Wednesday, January 29, 2014

A small sewing bag

At my French patchwork club this last week, we made small zipper bags. We were asked to bring fabric for the lining and outside of the bag, a batting of some sort and a zipper (not metal) longer than the shorter side of the rectangle of fabric we would be starting with. I could not decide which fabric I wanted to use so I brought along a small assortment. At the club it became clear that I make my bag the way I wanted it I would need to take the idea home with me and figure out exactly what I wanted and with what materials.

First the size - rectangle
Given that information, helpful, I know, I had to figure out what finished size I wanted. I made a paper model so that I would get the end result I desired. I ended up with a length of 13" and a width of 10".  Size includes a 1/2" seam allowance.
As usual all of the prospective materials were rounded up.
The fabric I wanted to use for the outside of the bag is a directional linen. I have 3 color choices of the same linen fabric. I fell in love with it and over the past year I have found it three times, each time in a different color combination. The fabric is Yuwa Live Life Collection Premium and is made in Japan. I own each of the three in 1/2 meter cuts. The lining is a cotton fabric covered with French writing. It is  "Paris Tea" by Holly Holderman for number LH10048. The laces are not vintage, I bought them last year and they are cotton.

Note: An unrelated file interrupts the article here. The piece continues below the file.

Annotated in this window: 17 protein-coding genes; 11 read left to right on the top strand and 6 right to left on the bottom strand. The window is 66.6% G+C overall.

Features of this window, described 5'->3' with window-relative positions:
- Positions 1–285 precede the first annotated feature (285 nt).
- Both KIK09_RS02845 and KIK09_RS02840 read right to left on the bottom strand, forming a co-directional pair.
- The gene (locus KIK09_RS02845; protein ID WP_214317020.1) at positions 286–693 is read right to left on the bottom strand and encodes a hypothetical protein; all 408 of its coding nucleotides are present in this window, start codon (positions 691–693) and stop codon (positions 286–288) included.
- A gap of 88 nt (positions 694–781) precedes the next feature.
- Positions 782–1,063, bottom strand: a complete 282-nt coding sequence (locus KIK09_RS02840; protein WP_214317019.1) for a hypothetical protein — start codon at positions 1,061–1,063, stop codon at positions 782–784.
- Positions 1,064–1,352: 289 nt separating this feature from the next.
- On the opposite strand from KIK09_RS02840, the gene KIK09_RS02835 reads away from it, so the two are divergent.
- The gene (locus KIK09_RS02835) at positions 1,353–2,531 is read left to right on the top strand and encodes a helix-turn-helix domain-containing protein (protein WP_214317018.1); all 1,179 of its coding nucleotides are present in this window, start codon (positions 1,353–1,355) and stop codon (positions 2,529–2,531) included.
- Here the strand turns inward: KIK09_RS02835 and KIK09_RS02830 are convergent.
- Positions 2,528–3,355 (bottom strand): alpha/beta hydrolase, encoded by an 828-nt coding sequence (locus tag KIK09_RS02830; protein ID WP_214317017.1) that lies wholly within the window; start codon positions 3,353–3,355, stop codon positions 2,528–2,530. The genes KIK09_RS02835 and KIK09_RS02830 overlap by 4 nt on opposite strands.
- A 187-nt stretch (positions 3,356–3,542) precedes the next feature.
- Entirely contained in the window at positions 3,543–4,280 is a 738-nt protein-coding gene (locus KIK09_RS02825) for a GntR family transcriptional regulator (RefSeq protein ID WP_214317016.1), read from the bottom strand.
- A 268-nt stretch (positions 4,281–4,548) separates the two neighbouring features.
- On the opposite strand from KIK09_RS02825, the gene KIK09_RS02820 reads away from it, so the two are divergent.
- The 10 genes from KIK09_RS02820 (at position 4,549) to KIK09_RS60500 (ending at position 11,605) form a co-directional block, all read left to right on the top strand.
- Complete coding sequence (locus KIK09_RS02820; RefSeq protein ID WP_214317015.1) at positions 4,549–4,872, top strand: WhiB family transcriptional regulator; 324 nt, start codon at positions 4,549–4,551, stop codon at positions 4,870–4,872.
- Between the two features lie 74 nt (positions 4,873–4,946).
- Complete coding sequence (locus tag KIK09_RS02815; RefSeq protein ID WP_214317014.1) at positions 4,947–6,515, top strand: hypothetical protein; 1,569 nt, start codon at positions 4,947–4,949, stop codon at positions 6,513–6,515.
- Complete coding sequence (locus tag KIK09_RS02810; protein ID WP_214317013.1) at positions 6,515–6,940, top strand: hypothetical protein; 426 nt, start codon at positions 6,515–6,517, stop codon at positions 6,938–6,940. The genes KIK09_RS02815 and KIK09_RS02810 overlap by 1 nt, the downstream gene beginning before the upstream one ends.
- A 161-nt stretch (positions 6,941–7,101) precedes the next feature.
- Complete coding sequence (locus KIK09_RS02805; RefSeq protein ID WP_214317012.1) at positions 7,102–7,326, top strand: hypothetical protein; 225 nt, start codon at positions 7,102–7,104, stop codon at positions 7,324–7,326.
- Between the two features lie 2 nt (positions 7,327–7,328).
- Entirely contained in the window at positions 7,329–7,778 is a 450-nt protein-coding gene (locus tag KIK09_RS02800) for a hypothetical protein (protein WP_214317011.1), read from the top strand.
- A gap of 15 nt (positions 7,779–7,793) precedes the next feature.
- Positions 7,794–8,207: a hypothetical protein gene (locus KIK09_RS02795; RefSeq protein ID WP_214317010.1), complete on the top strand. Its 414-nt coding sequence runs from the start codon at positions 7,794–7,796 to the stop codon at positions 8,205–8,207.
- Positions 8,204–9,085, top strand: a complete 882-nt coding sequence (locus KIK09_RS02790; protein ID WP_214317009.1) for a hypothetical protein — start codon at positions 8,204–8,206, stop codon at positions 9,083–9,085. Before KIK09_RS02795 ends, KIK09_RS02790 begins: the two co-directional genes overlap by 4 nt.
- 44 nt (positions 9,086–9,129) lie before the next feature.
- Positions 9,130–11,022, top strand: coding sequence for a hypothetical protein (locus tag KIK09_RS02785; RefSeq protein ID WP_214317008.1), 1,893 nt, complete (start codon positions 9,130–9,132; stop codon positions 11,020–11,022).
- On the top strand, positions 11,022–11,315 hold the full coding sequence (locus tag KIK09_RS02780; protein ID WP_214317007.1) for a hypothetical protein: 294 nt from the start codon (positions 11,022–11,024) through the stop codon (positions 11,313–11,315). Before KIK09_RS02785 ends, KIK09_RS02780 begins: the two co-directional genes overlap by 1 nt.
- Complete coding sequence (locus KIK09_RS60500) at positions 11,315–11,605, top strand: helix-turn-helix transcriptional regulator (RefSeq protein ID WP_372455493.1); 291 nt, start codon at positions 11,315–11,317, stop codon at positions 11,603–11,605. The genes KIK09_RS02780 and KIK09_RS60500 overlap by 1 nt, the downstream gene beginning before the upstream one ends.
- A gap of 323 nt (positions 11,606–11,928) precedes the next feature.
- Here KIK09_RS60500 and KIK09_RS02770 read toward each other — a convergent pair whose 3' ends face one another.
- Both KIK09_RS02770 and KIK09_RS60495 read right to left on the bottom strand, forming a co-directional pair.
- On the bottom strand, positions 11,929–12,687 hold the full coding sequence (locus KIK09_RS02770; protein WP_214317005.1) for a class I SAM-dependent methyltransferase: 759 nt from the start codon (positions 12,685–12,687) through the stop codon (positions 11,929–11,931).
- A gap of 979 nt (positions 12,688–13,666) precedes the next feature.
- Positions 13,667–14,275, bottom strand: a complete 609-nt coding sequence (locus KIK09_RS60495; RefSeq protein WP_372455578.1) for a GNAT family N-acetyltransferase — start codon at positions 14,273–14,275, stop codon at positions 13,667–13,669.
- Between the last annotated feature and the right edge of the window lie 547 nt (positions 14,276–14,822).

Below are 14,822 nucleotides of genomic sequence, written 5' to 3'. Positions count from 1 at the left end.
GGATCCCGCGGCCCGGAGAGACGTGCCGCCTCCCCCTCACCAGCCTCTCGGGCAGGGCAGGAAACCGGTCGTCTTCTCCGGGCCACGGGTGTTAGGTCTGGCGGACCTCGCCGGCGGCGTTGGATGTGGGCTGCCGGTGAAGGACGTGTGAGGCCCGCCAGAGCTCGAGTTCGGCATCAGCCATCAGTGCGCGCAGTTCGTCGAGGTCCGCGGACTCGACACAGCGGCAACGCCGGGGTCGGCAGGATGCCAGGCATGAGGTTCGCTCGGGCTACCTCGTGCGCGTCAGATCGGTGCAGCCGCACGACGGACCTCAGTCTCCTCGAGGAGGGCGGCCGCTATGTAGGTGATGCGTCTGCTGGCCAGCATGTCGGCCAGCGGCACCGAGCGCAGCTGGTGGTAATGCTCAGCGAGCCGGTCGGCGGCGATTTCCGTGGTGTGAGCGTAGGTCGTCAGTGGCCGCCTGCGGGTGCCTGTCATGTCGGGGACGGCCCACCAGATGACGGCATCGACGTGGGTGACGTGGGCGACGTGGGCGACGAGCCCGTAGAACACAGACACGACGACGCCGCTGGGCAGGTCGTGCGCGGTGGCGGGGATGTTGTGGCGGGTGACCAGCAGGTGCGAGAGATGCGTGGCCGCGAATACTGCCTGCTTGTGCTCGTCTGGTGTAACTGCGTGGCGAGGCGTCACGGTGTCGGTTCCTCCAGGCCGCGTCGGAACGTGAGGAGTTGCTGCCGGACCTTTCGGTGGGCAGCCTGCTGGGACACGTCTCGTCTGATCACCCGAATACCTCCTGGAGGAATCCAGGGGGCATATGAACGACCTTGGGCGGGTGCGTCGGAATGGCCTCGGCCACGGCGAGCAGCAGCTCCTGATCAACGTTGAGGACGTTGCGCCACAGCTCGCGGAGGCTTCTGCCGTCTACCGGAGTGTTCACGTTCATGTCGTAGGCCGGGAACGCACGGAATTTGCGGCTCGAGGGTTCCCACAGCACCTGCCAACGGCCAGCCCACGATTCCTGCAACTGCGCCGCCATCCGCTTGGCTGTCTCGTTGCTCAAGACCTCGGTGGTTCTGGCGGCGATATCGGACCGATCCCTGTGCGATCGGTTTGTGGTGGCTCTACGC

Due to the directional linen, to make the bag work, I would have to seam the center bottom of the bag that way, the writing would be right side up on both sides of the bag.
Assembly was relatively easy. The backing, batting and top were spray adhesived together. The zipper was sewn on to each end of the shorter length. The top of the zipper flush with the side (length) seam, and the long end of the zipper allowed to hang off the end.
Top stitching was done to hold the lining and seam allowance in place and not get in the way of the zipper.. 
Before sewing the side seams, the lace next to the zip opening was added. I like to use my Bernina #10 Edge stitch foot (love this foot). The needle position was moved to one side and a small zigzag was selected. The middle guide of the foot while sewing rides right up next to the fabric and the lace was placed up against the guide as sewing was done. What comes out is beautifully applied lace right up against the edge of the fabric.
 The bag was then folded so that the zipper was centered as shown.  The little pull tabs added, centered on the zipper and the side seams sewn.  I used a 3 1/2 inch piece of lace folded in half for the tab.